By Bruce Olson

ST. LOUIS (Reuters) - A plan to place a bust in the Missouri Capitol of Rush Limbaugh, the conservative broadcaster embroiled in controversy over his calling a university student a "slut" on the air, has upset local Democrats who are trying to block the effort.

The bust of Limbaugh, proposed by Republican state House Speaker Steve Tilley, would sit alongside prominent Missouri natives such as writer Mark Twain and former president Harry Truman in the Capitol rotunda.

Missouri Democratic U.S. Senator Claire McCaskill, who was once called "a commie babe liberal" by Limbaugh, said she opposed honoring him.

"I draw the line," at putting Limbaugh's bust in the Capitol, McCaskill told MSNBC on Monday.

About 1,300 people have signed an online petition protesting the plan to honor the conservative Limbaugh in the Hall of Famous Missouri natives, the head of a liberal group said Tuesday.

Sean Soendker Nicholson, executive director of Progress Missouri, said that the Hall should be reserved for people who favorably represent Missouri or its government.

"Rush Limbaugh has made his living as a divisive and spiteful individual," Soendker Nicholson said. Limbaugh has been in the news over the last week for calling a birth-control activist who testified to Congress a "slut" and a "prostitute."

Some advertisers have dropped his radio talk show and some radio stations have said they will no longer air it.

Missouri Democrats in the legislature are also gathering signatures from lawmakers to oppose the installation.

The hall, located in the state Capitol rotunda in Jefferson City, Missouri, includes a ring of busts also including baseball great Stan Musial, ragtime composer Scott Joplin and writer Laura Ingalls Wilder.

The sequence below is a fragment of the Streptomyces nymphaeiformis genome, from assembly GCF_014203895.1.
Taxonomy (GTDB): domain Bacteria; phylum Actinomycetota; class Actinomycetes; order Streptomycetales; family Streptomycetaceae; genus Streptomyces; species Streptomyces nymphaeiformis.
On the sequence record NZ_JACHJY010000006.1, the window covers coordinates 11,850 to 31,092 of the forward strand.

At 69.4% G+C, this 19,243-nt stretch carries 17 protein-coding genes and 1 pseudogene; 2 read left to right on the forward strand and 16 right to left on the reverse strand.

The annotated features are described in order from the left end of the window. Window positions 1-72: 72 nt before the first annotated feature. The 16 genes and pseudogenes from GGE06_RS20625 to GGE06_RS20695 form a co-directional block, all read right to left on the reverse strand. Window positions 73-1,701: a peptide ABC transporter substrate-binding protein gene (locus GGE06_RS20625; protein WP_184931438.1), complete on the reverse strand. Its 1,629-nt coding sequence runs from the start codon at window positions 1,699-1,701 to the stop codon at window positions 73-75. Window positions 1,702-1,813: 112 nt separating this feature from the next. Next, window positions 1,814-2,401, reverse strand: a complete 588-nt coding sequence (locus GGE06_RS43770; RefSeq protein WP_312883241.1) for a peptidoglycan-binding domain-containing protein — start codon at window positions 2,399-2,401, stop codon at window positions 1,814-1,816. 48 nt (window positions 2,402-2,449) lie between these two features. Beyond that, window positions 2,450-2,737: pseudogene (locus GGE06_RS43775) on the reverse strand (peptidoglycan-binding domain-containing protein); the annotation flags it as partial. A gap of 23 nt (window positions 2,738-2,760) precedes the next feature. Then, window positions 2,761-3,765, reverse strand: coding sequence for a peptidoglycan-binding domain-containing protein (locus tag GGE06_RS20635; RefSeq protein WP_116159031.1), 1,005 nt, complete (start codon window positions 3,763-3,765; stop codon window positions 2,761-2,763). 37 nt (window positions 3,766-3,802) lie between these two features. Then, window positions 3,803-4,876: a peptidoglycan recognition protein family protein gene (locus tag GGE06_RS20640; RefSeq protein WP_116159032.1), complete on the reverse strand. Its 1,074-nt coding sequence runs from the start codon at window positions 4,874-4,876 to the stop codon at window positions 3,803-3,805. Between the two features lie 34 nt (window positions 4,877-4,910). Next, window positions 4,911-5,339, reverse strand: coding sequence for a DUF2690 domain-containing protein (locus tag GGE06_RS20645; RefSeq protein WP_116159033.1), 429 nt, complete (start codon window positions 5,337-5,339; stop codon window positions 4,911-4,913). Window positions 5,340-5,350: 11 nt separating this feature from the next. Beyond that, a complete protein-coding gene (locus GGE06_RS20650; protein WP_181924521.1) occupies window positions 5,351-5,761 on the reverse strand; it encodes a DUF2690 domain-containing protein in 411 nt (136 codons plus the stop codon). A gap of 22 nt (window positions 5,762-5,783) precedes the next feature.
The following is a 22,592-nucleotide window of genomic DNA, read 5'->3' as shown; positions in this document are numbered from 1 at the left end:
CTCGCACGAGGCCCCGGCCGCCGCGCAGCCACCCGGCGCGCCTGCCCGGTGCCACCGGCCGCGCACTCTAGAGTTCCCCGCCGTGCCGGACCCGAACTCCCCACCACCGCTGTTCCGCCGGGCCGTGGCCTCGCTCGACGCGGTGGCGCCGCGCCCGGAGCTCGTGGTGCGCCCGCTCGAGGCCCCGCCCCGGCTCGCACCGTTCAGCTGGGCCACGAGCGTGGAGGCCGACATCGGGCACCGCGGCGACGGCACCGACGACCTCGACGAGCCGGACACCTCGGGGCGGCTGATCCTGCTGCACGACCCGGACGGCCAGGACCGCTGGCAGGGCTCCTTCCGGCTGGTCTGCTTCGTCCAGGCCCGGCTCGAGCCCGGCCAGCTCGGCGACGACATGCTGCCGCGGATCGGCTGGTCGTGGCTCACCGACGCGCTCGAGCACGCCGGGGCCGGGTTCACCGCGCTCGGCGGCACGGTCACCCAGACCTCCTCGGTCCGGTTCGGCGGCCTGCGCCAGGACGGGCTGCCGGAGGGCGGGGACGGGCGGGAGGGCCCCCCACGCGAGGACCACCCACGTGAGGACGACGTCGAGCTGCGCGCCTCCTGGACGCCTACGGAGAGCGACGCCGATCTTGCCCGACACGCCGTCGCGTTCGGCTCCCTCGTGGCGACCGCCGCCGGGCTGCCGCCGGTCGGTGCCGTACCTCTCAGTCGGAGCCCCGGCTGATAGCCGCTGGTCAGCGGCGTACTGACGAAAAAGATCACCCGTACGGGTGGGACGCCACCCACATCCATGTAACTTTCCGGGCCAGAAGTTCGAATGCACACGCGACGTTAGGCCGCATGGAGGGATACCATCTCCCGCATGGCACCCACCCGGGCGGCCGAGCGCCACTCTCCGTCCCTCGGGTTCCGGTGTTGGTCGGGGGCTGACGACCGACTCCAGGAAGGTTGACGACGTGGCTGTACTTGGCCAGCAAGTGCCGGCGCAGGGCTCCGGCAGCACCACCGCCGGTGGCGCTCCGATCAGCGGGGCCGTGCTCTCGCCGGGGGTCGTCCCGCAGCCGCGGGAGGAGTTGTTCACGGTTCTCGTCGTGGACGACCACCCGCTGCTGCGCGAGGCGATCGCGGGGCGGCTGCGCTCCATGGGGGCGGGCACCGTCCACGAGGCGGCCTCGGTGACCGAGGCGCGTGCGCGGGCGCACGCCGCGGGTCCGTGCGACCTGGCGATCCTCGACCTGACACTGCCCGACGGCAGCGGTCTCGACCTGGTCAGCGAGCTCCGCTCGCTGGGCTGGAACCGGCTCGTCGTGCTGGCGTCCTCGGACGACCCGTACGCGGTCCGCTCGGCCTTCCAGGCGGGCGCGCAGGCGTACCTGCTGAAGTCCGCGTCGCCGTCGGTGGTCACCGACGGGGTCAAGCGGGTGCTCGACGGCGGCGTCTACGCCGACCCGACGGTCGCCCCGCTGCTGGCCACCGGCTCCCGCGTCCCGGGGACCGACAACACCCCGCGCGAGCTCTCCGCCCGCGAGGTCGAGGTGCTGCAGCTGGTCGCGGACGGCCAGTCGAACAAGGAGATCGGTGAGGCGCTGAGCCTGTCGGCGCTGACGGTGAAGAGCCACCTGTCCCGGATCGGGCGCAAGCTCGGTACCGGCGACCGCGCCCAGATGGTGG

Speaker Tilley made the decision to honor Limbaugh about three months ago. The bust will not be unveiled until May.

Limbaugh apologized on Monday for the "slut" remark, saying he had gone too far in his attack on the birth-control activist, Sandra Fluke.

It was not clear if the Democratic opposition could stop the installation of the bust. The House Speaker has traditionally made the decision and money for the bust was raised privately.

Republicans majorities control both the Missouri House and Senate.

Tilley, like Limbaugh, hails from southeast Missouri, and defended his decision in a statement on Tuesday.

"Due to the nature of the career paths many inductees chose, current members of the hall often had detractors and were not always uncontroversial or universally loved and adored," Tilley said. "Rush's work in broadcasting revitalized the talk radio format and many say he even saved the AM dial from extinction," Tilley said.

He added that Dred Scott, a slave whose St. Louis court case led to the controversial U.S. Supreme Court decision that helped to ignite the Civil War, would also be honored this year.

Twain, the 19th century author and acerbic political commentator whose remarks were also controversial, was the first inductee, taking his place in the rotunda in 1982. The hall also includes astronomer Edwin Hubble and game show host Bob Barker.

Money for the busts, which cost about $10,000, is raised at an annual golf tournament sponsored by the speaker, who chooses the inductees.

(Reporting and writing by Bruce Olson; Additional reporting by Kevin Murphy; Editing by Mary Wisniewski)